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asked ago in General Economics Questions by (2.2k points)
Under the CAPM and other theories, a widely held corporation should be averse only to systematic risk, correlated with other investments in the economy, not idiosyncratic risk like a CEO dying or a fire which are special to the firm and which shareholders could diversify away.  Yet there do exist a number of reasons why firms might be averse to idiosyncratic risk. I'm working on  a paper on one of them,and I wonder whether we economists ever think about it.  I think it would come up in non-economists' minds, but I  pretty quickly  but I haven't seen it mentioned by economists.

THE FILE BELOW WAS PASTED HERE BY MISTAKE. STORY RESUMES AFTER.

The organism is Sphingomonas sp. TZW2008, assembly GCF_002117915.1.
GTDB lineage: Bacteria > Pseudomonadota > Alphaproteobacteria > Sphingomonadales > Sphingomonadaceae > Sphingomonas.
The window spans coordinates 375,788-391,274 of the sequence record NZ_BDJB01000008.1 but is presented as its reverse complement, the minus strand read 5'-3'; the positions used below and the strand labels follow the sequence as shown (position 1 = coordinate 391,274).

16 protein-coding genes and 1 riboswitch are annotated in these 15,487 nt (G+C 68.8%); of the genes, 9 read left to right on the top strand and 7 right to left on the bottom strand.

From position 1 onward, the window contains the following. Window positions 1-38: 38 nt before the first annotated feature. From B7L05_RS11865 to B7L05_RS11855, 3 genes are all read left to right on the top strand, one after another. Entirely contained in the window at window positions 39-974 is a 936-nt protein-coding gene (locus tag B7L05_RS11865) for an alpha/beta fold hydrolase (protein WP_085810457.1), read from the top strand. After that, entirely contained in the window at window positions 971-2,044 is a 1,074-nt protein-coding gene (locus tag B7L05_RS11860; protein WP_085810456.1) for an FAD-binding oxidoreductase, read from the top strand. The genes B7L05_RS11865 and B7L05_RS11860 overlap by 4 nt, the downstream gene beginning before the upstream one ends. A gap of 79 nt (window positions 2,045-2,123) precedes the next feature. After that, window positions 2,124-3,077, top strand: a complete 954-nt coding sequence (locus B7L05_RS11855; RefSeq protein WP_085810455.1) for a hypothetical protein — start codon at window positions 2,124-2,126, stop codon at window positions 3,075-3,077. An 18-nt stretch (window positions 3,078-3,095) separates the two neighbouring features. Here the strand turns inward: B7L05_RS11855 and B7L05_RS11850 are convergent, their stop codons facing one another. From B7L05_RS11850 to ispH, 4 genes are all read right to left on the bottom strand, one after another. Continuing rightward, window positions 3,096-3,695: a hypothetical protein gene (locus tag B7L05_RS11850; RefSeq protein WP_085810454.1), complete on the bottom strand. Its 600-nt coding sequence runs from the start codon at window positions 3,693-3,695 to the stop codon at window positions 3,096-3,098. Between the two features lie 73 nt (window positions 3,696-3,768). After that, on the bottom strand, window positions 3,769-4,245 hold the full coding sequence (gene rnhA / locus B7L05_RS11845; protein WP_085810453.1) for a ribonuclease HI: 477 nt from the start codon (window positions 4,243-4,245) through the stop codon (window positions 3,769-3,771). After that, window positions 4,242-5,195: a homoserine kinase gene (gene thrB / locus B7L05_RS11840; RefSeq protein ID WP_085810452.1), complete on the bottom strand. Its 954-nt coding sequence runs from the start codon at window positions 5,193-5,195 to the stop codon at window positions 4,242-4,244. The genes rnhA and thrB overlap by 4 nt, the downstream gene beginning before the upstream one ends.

So I am curious as to what reasons you readers think of for firms to be risk averse. Why would a firm require a higher return from a project, a policy, or a contract with more risk uncorrelated with other risks?   I won't list even the four or so  standard ones, because I am curious as to what might be mentioned.

1 Answer

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answered ago by (140 points)
My first instinct is that it's largely a matter of management putting its own interests (e.g. future employment) ahead of the stockholders'.
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